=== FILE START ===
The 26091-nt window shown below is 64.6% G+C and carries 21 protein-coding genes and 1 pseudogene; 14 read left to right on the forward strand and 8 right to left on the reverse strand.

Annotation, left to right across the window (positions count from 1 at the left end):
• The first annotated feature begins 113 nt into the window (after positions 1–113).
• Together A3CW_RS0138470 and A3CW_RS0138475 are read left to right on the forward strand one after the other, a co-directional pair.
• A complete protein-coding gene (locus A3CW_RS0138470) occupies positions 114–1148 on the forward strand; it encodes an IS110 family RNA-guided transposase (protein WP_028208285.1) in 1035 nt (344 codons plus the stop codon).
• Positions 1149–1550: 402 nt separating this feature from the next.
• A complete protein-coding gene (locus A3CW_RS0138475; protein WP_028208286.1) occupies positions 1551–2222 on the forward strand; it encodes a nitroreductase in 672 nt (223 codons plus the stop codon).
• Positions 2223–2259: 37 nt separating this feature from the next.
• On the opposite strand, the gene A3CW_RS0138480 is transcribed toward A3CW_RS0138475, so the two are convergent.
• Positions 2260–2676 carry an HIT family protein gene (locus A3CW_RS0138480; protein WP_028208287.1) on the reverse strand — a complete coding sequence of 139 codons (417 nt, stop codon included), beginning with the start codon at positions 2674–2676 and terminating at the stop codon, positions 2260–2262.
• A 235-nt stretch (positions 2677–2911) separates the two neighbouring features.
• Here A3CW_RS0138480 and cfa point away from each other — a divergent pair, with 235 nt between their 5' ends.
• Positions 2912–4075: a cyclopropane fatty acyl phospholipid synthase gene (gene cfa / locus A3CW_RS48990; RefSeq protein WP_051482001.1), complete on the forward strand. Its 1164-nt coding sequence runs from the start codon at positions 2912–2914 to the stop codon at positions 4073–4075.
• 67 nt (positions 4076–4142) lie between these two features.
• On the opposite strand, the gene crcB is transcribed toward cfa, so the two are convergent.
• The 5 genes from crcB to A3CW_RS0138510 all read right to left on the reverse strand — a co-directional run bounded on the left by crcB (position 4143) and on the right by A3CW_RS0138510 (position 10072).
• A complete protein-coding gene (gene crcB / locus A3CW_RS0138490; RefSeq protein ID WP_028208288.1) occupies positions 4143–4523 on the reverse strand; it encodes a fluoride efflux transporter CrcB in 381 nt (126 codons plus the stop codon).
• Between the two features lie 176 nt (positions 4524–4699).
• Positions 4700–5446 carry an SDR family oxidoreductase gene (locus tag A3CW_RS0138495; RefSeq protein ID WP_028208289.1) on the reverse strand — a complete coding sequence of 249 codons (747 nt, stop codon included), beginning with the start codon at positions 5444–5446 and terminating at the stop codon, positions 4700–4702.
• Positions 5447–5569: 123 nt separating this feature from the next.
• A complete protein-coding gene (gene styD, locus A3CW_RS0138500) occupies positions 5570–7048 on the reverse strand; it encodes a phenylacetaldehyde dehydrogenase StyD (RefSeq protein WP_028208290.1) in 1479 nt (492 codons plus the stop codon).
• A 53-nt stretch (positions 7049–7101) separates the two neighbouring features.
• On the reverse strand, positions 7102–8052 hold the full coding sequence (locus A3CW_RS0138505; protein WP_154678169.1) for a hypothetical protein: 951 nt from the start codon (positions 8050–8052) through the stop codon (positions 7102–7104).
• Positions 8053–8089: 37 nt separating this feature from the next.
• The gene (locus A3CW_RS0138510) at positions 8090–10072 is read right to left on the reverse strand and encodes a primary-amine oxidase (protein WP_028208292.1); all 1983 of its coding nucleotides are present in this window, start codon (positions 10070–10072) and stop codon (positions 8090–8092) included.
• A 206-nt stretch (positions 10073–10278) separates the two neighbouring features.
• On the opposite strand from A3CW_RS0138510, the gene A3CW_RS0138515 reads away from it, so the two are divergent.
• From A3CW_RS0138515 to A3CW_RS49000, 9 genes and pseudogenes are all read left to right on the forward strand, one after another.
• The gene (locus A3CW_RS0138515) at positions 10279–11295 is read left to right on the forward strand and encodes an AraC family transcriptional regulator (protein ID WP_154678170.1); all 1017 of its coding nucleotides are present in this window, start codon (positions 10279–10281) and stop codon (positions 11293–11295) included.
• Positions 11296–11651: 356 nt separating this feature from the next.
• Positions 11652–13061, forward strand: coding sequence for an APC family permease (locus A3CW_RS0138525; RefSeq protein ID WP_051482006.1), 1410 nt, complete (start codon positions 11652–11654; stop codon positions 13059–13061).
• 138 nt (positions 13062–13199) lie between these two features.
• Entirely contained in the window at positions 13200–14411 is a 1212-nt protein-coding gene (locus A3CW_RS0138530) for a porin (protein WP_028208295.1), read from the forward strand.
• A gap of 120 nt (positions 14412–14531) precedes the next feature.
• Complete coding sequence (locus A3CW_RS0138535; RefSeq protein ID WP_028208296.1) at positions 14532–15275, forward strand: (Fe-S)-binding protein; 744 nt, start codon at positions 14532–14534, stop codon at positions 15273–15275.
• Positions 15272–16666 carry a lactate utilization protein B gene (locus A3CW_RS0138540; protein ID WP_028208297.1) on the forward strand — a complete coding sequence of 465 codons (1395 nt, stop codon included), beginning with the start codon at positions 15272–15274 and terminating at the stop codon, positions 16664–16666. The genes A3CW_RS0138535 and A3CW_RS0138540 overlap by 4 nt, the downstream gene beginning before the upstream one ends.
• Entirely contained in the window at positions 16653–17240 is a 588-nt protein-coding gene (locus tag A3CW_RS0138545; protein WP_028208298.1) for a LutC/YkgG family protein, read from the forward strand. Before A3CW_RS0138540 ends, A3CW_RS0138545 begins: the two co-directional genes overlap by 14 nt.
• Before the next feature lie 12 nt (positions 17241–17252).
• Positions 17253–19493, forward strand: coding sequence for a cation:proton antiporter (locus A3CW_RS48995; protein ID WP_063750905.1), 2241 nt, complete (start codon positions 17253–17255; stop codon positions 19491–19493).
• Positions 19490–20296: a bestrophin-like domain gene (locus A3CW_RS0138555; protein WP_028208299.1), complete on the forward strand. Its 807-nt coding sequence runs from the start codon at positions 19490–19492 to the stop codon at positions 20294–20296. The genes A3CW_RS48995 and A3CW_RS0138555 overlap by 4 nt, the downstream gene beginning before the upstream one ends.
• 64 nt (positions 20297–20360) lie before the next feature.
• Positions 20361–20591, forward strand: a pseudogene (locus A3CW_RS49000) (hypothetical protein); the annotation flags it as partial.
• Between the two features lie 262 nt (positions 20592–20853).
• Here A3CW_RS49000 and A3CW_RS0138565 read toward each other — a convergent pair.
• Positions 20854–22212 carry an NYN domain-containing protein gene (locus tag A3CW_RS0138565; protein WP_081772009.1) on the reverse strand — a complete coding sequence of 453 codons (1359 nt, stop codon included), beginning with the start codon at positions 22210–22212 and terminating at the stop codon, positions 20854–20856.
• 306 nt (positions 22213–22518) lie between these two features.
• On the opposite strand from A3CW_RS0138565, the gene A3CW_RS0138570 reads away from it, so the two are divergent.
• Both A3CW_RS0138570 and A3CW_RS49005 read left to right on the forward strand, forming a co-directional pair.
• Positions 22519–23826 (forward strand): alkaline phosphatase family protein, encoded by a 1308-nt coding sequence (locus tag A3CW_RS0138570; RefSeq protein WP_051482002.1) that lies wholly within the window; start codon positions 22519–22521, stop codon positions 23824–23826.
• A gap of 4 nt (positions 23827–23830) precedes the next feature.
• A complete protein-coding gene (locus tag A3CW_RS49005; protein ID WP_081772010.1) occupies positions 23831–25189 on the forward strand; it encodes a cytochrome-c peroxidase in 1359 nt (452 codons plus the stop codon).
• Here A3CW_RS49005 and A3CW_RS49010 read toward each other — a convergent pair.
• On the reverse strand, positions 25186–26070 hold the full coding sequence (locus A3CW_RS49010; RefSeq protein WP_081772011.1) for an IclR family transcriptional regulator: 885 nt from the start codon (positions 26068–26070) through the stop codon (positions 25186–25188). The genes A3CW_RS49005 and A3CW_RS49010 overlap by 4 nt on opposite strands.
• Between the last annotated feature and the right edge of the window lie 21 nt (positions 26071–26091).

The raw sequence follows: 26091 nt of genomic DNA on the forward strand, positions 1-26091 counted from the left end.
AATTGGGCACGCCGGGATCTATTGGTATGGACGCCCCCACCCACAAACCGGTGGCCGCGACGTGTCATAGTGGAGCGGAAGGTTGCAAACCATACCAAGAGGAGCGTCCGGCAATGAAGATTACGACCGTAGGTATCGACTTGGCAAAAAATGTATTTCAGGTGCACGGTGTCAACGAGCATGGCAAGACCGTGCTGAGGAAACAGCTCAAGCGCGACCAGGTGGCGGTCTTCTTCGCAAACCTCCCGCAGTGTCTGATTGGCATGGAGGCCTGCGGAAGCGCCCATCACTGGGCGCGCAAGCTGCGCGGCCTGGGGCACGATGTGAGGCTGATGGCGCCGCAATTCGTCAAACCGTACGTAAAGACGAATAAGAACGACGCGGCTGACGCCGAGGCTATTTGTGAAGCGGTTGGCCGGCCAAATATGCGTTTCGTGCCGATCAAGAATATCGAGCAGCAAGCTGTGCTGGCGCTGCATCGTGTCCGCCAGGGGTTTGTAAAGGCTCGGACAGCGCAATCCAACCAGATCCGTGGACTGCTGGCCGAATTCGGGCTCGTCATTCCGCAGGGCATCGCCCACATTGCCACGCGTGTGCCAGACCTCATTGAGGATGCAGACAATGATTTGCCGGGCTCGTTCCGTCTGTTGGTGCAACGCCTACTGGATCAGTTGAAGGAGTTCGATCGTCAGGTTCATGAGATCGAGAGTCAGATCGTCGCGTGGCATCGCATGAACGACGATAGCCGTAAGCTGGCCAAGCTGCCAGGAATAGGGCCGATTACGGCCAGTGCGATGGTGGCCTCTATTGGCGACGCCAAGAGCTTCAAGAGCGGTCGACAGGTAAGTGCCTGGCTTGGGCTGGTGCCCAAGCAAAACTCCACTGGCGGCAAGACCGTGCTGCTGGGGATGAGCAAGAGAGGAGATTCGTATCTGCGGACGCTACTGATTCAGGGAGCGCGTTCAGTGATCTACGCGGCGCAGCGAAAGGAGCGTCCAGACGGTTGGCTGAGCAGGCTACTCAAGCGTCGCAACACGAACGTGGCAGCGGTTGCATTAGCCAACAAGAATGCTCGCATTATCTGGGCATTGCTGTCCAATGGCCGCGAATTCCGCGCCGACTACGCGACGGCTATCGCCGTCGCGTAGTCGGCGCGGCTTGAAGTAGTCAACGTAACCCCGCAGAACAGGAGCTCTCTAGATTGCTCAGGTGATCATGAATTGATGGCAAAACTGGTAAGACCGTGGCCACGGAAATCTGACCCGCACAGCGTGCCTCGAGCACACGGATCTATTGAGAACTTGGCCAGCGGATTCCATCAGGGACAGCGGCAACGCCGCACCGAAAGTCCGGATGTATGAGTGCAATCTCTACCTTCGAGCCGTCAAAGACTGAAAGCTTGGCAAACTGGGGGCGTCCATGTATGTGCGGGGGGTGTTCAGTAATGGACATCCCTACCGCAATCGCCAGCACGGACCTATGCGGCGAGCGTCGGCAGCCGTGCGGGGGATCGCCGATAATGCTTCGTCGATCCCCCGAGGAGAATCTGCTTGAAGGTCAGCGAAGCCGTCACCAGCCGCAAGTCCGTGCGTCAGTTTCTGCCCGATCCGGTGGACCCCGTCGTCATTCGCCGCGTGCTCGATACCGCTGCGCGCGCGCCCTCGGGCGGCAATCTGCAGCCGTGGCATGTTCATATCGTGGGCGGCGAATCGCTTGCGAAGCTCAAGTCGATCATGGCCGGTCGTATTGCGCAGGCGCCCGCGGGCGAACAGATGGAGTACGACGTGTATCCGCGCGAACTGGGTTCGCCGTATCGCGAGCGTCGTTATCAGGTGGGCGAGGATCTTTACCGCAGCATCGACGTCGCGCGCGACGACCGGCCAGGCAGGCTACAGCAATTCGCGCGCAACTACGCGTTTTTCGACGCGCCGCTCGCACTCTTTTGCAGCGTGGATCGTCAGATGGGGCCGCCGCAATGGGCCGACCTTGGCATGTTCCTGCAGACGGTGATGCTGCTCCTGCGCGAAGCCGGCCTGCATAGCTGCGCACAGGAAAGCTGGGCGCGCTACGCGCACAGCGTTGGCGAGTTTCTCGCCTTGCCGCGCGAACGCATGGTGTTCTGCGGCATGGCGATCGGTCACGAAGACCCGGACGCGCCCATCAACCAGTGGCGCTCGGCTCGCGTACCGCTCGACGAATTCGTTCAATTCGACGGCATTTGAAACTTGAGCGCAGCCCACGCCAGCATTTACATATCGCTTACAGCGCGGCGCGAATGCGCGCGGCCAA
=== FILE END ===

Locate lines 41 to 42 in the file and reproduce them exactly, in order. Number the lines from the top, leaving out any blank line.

• 64 nt (positions 20297–20360) lie before the next feature.
• Positions 20361–20591, forward strand: a pseudogene (locus A3CW_RS49000) (hypothetical protein); the annotation flags it as partial.